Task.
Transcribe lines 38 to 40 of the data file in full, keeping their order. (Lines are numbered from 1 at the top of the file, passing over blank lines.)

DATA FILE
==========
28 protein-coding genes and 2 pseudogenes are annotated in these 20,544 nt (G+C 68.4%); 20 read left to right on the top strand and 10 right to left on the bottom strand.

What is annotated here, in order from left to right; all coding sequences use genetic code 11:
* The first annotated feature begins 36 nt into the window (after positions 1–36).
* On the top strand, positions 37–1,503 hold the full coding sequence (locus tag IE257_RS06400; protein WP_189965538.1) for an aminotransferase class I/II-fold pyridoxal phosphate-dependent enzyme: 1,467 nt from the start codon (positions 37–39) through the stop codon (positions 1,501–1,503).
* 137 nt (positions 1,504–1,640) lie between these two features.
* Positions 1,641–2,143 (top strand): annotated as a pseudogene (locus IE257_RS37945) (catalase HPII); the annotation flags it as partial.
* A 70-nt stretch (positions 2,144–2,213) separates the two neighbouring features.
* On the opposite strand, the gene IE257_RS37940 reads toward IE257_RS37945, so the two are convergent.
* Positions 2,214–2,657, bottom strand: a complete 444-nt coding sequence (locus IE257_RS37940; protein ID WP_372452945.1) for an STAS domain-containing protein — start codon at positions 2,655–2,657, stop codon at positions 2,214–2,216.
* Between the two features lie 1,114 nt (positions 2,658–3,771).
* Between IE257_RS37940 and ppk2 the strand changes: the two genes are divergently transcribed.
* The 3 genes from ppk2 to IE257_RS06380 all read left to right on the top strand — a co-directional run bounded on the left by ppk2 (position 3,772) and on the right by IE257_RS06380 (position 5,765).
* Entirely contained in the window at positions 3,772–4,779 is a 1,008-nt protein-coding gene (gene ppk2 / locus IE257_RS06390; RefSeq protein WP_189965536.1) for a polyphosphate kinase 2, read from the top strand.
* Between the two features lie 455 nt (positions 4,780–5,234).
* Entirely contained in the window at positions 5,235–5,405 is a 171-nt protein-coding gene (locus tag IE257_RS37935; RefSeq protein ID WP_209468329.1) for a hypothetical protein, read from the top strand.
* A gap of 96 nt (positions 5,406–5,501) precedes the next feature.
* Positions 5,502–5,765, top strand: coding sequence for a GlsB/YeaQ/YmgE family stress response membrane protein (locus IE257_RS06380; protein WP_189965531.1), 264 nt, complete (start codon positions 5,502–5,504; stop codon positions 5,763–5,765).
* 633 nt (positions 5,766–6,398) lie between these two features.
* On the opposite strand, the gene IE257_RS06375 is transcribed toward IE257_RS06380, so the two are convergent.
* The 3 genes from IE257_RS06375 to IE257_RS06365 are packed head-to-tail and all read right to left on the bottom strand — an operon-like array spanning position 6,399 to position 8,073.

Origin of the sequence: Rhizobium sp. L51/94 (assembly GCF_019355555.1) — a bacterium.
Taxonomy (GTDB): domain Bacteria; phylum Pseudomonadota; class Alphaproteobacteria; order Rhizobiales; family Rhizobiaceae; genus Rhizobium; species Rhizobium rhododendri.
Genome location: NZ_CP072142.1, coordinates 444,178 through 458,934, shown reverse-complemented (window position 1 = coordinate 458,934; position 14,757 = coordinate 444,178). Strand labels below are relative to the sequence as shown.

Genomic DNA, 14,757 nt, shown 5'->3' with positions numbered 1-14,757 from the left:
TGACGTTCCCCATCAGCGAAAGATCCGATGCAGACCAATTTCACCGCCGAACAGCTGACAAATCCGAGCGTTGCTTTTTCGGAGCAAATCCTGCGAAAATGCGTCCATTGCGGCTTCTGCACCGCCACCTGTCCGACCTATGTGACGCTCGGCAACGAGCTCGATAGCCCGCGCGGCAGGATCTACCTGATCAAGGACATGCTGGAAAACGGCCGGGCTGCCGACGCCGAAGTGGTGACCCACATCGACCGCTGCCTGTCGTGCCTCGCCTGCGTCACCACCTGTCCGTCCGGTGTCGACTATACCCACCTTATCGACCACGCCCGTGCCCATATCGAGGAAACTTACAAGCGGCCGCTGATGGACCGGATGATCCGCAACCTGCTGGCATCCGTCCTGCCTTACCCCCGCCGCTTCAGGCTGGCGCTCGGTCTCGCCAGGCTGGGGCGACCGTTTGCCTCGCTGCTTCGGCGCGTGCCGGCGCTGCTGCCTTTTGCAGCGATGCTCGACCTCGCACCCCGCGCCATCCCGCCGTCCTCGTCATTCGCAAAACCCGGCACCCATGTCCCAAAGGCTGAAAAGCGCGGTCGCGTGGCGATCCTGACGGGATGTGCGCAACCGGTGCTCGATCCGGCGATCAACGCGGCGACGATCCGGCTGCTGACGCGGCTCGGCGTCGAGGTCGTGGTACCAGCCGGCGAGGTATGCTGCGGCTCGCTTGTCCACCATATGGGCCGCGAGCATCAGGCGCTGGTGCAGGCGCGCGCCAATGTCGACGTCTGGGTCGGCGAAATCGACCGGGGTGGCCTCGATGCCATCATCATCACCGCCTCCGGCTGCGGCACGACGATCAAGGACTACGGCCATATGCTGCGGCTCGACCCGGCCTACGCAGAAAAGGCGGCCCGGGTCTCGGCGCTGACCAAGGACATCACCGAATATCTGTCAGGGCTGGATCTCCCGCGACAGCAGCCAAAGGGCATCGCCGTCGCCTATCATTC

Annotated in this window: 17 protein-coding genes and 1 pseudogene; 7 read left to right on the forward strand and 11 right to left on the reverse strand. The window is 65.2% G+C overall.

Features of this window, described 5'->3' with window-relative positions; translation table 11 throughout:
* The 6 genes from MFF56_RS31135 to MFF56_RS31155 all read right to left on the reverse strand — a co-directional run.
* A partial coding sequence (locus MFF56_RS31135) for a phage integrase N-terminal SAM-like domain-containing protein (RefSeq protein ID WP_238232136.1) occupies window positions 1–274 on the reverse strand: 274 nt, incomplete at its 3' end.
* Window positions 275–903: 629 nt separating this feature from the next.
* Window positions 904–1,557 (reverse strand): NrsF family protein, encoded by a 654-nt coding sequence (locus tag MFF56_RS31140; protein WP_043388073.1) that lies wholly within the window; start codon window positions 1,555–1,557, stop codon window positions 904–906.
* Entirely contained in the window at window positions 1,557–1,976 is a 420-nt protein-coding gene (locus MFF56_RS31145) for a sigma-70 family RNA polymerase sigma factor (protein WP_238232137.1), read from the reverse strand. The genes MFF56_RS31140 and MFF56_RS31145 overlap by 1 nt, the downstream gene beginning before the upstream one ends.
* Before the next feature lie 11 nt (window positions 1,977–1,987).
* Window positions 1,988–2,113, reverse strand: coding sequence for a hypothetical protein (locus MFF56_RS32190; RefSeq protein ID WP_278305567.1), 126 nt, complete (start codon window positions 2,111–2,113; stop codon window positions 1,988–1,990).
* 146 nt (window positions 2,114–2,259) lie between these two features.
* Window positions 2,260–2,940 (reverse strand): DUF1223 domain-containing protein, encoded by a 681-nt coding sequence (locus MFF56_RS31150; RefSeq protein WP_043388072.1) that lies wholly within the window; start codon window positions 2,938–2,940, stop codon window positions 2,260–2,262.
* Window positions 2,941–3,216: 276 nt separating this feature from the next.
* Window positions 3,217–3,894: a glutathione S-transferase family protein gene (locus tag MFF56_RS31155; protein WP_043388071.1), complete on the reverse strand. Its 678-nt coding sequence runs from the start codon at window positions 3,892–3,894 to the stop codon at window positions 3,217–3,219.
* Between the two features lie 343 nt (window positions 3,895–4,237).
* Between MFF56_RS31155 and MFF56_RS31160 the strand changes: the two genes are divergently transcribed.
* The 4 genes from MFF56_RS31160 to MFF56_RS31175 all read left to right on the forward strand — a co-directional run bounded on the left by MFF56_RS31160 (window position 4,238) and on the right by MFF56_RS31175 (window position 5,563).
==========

* Window positions 3,217–3,894: a glutathione S-transferase family protein gene (locus tag MFF56_RS31155; protein WP_043388071.1), complete on the reverse strand. Its 678-nt coding sequence runs from the start codon at window positions 3,892–3,894 to the stop codon at window positions 3,217–3,219.
* Between the two features lie 343 nt (window positions 3,895–4,237).
* Between MFF56_RS31155 and MFF56_RS31160 the strand changes: the two genes are divergently transcribed.